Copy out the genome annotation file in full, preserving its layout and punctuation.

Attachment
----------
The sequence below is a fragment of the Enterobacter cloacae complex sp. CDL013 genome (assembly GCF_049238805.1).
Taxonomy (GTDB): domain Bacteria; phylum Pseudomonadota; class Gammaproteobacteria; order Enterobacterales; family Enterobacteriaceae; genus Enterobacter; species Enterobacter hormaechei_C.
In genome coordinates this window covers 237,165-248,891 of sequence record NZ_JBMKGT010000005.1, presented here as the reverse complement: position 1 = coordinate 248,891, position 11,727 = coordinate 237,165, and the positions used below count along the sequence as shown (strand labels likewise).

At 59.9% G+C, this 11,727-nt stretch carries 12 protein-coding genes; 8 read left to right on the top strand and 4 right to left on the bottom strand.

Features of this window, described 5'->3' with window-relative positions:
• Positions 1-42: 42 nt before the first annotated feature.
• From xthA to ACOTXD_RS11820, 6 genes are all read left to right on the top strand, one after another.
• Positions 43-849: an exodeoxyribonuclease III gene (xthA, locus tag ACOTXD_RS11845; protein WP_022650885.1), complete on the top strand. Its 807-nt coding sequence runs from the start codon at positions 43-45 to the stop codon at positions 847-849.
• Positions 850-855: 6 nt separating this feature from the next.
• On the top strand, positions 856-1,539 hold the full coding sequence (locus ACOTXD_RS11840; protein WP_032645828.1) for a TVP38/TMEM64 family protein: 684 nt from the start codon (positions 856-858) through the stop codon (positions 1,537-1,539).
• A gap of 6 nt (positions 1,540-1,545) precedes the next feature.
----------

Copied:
The sequence below is a fragment of the Enterobacter cloacae complex sp. CDL013 genome (assembly GCF_049238805.1).
Taxonomy (GTDB): domain Bacteria; phylum Pseudomonadota; class Gammaproteobacteria; order Enterobacterales; family Enterobacteriaceae; genus Enterobacter; species Enterobacter hormaechei_C.
In genome coordinates this window covers 237,165-248,891 of sequence record NZ_JBMKGT010000005.1, presented here as the reverse complement: position 1 = coordinate 248,891, position 11,727 = coordinate 237,165, and the positions used below count along the sequence as shown (strand labels likewise).

At 59.9% G+C, this 11,727-nt stretch carries 12 protein-coding genes; 8 read left to right on the top strand and 4 right to left on the bottom strand.

Features of this window, described 5'->3' with window-relative positions:
• Positions 1-42: 42 nt before the first annotated feature.
• From xthA to ACOTXD_RS11820, 6 genes are all read left to right on the top strand, one after another.
• Positions 43-849: an exodeoxyribonuclease III gene (xthA, locus tag ACOTXD_RS11845; protein WP_022650885.1), complete on the top strand. Its 807-nt coding sequence runs from the start codon at positions 43-45 to the stop codon at positions 847-849.
• Positions 850-855: 6 nt separating this feature from the next.
• On the top strand, positions 856-1,539 hold the full coding sequence (locus ACOTXD_RS11840; protein WP_032645828.1) for a TVP38/TMEM64 family protein: 684 nt from the start codon (positions 856-858) through the stop codon (positions 1,537-1,539).
• A gap of 6 nt (positions 1,540-1,545) precedes the next feature.